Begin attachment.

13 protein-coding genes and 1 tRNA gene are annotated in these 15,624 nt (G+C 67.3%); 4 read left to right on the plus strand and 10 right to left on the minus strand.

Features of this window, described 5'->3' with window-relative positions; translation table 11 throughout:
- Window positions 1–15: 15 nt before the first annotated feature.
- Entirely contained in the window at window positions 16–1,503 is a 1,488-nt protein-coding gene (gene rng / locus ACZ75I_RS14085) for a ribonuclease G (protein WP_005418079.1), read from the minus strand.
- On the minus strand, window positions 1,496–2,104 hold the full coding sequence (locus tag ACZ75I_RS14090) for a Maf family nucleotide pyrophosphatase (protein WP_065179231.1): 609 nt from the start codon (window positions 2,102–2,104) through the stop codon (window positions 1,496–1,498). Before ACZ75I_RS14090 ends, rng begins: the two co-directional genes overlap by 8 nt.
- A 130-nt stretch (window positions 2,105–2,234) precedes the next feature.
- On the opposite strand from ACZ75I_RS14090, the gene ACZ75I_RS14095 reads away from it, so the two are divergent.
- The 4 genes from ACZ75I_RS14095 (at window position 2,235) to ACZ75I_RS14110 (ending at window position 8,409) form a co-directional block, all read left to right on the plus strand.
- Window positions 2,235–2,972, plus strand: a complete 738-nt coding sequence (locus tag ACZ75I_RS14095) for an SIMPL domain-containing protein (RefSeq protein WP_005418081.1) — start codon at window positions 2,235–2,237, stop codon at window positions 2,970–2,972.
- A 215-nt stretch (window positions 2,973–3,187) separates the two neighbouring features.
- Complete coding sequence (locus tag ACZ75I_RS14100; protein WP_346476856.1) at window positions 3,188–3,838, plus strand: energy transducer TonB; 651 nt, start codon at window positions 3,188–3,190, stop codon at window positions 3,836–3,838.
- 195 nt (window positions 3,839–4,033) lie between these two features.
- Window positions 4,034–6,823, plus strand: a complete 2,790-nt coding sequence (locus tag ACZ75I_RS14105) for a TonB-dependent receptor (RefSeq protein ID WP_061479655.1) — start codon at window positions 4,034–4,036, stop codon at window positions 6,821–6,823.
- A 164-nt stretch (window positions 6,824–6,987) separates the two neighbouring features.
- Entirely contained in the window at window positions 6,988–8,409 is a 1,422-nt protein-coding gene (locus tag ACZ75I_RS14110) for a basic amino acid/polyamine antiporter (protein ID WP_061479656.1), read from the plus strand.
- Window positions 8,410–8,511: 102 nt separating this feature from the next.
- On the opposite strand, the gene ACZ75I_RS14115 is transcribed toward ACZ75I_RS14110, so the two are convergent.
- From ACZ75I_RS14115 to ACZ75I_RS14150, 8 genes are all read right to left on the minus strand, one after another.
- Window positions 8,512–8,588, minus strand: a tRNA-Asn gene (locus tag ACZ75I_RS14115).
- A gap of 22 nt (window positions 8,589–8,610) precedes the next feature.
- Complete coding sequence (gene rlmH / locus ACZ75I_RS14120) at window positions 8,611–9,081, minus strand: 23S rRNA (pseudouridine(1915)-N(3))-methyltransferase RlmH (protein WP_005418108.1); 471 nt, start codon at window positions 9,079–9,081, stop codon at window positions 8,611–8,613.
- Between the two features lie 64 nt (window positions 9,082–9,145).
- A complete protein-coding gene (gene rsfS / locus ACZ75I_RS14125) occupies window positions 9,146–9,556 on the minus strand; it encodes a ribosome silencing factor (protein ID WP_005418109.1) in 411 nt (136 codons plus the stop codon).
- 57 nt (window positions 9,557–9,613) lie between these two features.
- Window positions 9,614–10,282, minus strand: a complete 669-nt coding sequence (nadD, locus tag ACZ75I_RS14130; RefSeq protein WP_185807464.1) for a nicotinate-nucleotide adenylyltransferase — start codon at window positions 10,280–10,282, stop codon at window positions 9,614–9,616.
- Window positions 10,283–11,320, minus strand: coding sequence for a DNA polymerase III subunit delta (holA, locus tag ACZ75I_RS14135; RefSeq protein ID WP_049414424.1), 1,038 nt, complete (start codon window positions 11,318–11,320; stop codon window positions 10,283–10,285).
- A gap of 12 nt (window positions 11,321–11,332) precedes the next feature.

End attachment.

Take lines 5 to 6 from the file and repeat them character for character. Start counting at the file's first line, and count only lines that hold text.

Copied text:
- On the minus strand, window positions 1,496–2,104 hold the full coding sequence (locus tag ACZ75I_RS14090) for a Maf family nucleotide pyrophosphatase (protein WP_065179231.1): 609 nt from the start codon (window positions 2,102–2,104) through the stop codon (window positions 1,496–1,498). Before ACZ75I_RS14090 ends, rng begins: the two co-directional genes overlap by 8 nt.
- A 130-nt stretch (window positions 2,105–2,234) precedes the next feature.